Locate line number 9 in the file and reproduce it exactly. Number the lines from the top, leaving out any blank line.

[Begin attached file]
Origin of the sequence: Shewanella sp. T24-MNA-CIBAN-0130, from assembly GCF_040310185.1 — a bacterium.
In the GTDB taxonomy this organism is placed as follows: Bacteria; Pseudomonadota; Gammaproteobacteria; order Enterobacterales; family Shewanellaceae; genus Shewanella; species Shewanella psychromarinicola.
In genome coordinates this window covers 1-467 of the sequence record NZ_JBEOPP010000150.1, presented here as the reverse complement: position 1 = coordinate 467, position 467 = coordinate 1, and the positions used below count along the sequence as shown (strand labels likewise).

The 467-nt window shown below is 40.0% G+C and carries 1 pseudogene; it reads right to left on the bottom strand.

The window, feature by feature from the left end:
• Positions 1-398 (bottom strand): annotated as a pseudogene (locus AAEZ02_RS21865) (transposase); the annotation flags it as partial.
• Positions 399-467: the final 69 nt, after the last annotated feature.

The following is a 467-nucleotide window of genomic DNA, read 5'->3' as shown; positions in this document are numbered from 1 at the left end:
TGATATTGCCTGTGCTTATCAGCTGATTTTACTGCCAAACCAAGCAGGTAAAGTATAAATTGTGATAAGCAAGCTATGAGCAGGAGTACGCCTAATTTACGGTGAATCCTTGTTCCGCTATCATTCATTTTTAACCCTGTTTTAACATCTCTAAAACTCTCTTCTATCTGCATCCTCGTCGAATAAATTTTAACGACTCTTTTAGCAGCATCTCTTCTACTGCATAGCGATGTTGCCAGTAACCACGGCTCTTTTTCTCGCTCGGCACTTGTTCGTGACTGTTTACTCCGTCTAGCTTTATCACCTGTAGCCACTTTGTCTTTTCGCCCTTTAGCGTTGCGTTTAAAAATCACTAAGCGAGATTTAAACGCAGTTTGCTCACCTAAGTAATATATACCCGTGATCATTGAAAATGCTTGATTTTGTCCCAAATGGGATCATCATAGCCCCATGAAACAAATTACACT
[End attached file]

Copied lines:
TGATATTGCCTGTGCTTATCAGCTGATTTTACTGCCAAACCAAGCAGGTAAAGTATAAATTGTGATAAGCAAGCTATGAGCAGGAGTACGCCTAATTTACGGTGAATCCTTGTTCCGCTATCATTCATTTTTAACCCTGTTTTAACATCTCTAAAACTCTCTTCTATCTGCATCCTCGTCGAATAAATTTTAACGACTCTTTTAGCAGCATCTCTTCTACTGCATAGCGATGTTGCCAGTAACCACGGCTCTTTTTCTCGCTCGGCACTTGTTCGTGACTGTTTACTCCGTCTAGCTTTATCACCTGTAGCCACTTTGTCTTTTCGCCCTTTAGCGTTGCGTTTAAAAATCACTAAGCGAGATTTAAACGCAGTTTGCTCACCTAAGTAATATATACCCGTGATCATTGAAAATGCTTGATTTTGTCCCAAATGGGATCATCATAGCCCCATGAAACAAATTACACT